updated 09:30 pm EDT, Fri June 17, 2011
Could pave the way for a settlement
At a hearing today in San Jose, Apple's attorney Harold McElhinny revealed that executives "at the highest levels" of Apple and Samsung have been meeting and talking about ways to resolve their various patent-infringement lawsuits. Despite the close relationship between the two companies, they have been locked in various patent claims and counter-claims for several months.
The hearing on Friday was meant to address procedural matters and complaint amendments, but the revelation that the companies were already talking came after presiding Judge Lucy Koh suggested that, given the close business relationship of the two companies (Apple is Samsung's second-biggest semiconductor customer), both should seek an alternative settlement rather than a jury trial.
COO Tim Cook had mentioned in Apple's 2Q analyst conference call that Apple had originally sought a settlement with Samsung over the patent issues before deciding to go to court. Apple originally sued Samsung in April, claiming that both the design and software elements of Samsung's Galaxy line of smartphones and tablets copied themselves too closely from Apple's products, even down to the distinctive retail packaging.
Samsung promptly counter-sued, accusing Apple of violating several of its own patents. Last month, Apple won the right to examine several as-yet-unreleased future Samsung products in order to determine if patent violations were continuing. Samsung has filed a request to do the same with unreleased Apple products, but Apple claimed that this was an attempt to "harass" the notoriously secretive company. Judge Koh did not rule on Samsung's request.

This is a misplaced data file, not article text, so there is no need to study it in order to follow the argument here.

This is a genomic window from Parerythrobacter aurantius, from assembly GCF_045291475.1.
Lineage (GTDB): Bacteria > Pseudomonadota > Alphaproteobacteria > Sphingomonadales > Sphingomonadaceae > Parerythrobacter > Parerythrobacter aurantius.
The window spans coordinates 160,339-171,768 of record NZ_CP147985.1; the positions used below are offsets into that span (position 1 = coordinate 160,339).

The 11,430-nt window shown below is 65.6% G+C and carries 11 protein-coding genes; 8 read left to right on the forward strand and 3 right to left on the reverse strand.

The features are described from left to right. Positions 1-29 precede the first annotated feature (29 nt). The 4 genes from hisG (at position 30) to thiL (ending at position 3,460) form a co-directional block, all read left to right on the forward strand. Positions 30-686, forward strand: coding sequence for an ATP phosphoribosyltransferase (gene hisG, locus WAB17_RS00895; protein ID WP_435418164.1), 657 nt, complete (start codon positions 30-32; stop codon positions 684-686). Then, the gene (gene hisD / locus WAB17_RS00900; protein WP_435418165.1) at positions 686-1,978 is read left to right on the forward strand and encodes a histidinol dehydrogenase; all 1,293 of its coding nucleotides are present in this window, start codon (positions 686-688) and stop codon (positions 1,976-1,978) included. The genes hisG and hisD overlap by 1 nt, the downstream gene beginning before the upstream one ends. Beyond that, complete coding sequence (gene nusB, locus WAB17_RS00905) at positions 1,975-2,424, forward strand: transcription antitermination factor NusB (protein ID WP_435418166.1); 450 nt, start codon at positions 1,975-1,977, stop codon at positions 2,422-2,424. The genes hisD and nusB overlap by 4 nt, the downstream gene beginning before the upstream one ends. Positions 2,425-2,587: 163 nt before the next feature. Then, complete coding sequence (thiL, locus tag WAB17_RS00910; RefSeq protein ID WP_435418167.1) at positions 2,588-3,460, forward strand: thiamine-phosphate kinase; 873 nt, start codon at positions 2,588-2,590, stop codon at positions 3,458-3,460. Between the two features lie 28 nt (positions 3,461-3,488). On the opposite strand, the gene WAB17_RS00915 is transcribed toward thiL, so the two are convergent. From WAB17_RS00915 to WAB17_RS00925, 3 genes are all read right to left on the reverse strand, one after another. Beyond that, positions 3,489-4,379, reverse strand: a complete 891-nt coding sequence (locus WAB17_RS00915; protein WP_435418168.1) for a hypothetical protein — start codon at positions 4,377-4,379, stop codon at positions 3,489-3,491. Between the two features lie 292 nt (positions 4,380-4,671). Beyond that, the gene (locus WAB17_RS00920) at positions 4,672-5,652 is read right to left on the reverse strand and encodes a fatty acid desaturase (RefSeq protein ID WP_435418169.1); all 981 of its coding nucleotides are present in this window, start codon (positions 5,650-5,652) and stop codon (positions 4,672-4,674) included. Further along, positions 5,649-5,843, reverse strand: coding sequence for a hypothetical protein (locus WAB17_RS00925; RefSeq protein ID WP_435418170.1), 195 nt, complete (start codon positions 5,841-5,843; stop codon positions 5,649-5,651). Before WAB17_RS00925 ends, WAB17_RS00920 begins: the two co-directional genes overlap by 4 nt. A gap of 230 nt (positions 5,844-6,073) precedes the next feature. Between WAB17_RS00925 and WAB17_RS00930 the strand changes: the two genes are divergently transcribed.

As a customer of Samsung, Apple would in fact have had to supply the company with technical specifications, drawings, prototypes and other details of what where then unreleased products, whereas Samsung would not have had to do the same for Apple -- putting Samsung in a position where it could be charged with stealing designs and ideas from Apple's products in time to produce similar-looking products that appear very shortly after the Apple product debuted, in some cases beating Apple to certain markets.
Apple, in its lawsuits, has called particular attention to the similarity of the Galaxy Tab smartphone and tablet, as well as the icons used by Samsung to denote various applications and system functions, a number of which are nearly identical to the Apple icons for such apps as the phone, notes, settings, and even the music player. The company also used Friday's hearing to expand its complaint against Samsung, listing additional patents it believes the company is violating, along with specific models that it says are infringing.
Apple and Samsung respectively have at least three separate court cases pending in the same U.S. District Court for Northern California. Settlement talks, if successful, could produce an agreement that would end all the litigation similar to the one Apple recently negotiated with Nokia.